river crane project
An anthropological research project about the River Crane and its environments
about the project
Click below or scroll down to my curatorial statement and methods
What is 'neighbourhood'?
A place, a social formation? an idea?
a sense of place
Creating neighbourhood physically, socially
gathered by river
People connect through the River Crane and its green spaces
Social connections flow through neighbourhood and beyond
digital river, digital neighbourhoods
The River Crane flows digitally: information, connections, ideas
doing digital anthropology
Reflections on what the process has revealed to me
about this project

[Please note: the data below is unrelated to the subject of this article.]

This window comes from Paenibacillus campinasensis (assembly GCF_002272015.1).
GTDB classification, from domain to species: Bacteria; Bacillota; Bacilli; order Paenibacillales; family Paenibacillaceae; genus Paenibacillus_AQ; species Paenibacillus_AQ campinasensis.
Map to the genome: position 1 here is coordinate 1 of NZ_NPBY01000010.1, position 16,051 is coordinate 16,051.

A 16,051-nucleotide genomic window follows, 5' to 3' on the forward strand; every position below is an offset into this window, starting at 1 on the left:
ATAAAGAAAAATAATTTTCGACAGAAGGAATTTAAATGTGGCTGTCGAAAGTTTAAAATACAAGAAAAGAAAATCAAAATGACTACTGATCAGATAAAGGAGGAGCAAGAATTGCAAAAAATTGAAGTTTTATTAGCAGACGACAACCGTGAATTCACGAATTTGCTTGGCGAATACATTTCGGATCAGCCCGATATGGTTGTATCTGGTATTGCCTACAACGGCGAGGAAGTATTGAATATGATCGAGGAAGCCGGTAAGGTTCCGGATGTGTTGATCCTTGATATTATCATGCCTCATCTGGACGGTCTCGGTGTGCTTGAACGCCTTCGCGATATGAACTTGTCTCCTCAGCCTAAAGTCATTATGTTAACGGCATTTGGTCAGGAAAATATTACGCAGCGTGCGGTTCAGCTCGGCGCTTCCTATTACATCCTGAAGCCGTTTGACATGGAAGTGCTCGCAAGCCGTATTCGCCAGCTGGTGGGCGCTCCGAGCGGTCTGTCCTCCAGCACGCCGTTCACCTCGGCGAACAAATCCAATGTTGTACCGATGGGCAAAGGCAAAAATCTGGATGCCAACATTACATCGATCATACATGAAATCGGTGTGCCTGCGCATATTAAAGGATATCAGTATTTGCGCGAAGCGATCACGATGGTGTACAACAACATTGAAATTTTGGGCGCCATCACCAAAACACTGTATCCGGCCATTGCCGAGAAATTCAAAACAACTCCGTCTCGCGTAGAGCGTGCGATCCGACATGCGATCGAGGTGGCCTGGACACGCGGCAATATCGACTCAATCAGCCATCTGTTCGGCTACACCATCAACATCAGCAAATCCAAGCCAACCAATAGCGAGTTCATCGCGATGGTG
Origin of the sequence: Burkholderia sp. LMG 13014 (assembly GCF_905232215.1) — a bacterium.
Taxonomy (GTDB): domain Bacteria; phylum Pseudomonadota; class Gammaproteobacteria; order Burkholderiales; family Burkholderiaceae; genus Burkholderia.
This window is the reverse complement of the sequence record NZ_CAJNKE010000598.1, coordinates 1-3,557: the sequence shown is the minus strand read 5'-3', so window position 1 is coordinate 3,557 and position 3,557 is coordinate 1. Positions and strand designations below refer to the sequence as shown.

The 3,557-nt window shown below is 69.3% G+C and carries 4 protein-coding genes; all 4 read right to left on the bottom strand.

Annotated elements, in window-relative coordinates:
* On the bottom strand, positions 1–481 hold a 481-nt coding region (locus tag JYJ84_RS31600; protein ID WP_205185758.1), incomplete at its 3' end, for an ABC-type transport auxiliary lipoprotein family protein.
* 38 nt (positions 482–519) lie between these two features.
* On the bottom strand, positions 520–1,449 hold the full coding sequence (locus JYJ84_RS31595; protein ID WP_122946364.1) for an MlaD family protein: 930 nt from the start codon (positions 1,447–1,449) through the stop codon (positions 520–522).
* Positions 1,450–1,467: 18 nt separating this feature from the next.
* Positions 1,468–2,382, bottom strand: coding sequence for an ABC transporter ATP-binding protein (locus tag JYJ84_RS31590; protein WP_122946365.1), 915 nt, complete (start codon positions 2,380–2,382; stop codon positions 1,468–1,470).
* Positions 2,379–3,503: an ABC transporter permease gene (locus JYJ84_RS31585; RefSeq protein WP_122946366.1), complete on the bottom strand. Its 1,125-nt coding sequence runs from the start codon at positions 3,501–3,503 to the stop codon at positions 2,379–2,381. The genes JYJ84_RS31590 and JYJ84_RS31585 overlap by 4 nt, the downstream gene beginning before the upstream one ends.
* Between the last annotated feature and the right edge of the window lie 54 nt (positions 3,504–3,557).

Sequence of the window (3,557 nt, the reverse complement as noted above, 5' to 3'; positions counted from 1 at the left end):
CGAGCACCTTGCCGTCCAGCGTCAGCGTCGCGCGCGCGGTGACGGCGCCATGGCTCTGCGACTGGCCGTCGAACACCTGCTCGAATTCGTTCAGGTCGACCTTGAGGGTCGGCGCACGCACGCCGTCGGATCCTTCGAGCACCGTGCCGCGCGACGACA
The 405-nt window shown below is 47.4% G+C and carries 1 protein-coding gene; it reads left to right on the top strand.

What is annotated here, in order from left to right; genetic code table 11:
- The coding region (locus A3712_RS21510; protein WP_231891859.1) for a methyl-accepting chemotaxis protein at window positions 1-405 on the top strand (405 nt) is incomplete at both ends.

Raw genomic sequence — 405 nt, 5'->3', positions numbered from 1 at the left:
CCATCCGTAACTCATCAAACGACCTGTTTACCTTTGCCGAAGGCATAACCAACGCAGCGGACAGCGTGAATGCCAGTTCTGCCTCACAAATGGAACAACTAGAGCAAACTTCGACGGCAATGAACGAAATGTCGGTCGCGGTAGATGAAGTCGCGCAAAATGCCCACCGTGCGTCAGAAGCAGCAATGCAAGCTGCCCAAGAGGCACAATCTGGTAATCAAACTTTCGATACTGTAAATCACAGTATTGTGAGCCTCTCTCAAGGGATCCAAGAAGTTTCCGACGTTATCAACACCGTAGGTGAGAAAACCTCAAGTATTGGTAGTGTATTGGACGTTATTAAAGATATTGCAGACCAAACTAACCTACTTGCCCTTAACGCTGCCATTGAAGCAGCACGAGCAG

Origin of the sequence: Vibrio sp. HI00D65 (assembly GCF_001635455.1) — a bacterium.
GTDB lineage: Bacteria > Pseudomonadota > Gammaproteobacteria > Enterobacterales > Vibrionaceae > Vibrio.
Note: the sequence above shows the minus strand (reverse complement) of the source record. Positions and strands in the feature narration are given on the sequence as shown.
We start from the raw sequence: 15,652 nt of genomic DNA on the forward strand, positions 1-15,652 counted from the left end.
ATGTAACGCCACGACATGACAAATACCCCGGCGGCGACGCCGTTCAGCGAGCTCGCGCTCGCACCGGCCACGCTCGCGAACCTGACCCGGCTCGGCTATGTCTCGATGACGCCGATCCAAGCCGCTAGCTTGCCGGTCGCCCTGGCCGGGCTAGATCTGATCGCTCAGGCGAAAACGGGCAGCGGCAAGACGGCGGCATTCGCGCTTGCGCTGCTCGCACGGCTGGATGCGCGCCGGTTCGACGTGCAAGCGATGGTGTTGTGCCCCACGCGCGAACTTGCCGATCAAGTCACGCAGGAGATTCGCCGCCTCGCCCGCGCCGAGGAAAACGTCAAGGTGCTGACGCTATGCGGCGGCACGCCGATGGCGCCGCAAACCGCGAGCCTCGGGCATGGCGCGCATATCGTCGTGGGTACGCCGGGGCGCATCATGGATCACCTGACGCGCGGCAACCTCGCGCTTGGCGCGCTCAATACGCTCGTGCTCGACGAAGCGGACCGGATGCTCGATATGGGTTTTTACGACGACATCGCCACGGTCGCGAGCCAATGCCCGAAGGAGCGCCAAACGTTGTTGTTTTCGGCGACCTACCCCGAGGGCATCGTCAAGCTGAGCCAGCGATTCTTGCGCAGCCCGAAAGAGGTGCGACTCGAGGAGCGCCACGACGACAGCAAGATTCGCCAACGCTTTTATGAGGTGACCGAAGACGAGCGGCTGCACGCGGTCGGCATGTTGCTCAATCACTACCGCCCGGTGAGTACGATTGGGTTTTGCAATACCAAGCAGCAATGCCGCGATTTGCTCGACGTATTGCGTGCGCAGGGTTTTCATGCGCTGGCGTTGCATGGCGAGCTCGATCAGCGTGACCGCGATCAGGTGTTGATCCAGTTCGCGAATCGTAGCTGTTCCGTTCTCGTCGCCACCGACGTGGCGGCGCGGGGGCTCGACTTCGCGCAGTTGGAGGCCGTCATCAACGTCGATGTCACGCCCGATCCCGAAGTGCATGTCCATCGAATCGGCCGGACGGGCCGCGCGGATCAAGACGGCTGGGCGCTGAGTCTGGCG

This is a research project undertaken for the Digital Anthropology MSc course at University College London (UCL).We were given the theme of “neighbourhoods” and told not to conduct any face-to-face research. This constraint has drawn attention to the methodological complexity of conducting ethnographic research remotely. I have both used digital technologies as tools in my research, and also analysed how people are using them in everyday life.Prompted by the theme of “neighbourhoods”, I decided to focus on my own local area. I live within the catchment of the River Crane, a tributary of the Thames. The green space bordering the Crane forms an important ecological corridor for wildlife.My research question: Is the River Crane making neighbourhood(s)?I was interested to find out whether the River Crane activates social connections, online and offline, and whether these could be considered neighbourhoods. How does the River impact the ways people feel about their area and the people in it?My key findings are that the River Crane ‘corridor’ (the waterway and the bordering green spaces) gathers people formally and informally around a variety of focal points and causes. These groupings interact offline and online, extending far beyond a neighbourhood level, forming an ecosystem of relations. ‘Neighbourhoods’ were understood to be something physical, a ‘local area’, but also something social and intangible.This website is the output of my research. As a public-facing resource, it is designed to showcase my research process and findings in more accessible form than a traditional dissertation. It is focused on displaying my field notes with brief analysis rather than in-depth engagement with academic discourses and literature.The core content of this website is on one single page, inviting you to scroll, but you can also navigate between sections using the topic buttons at the head of the site.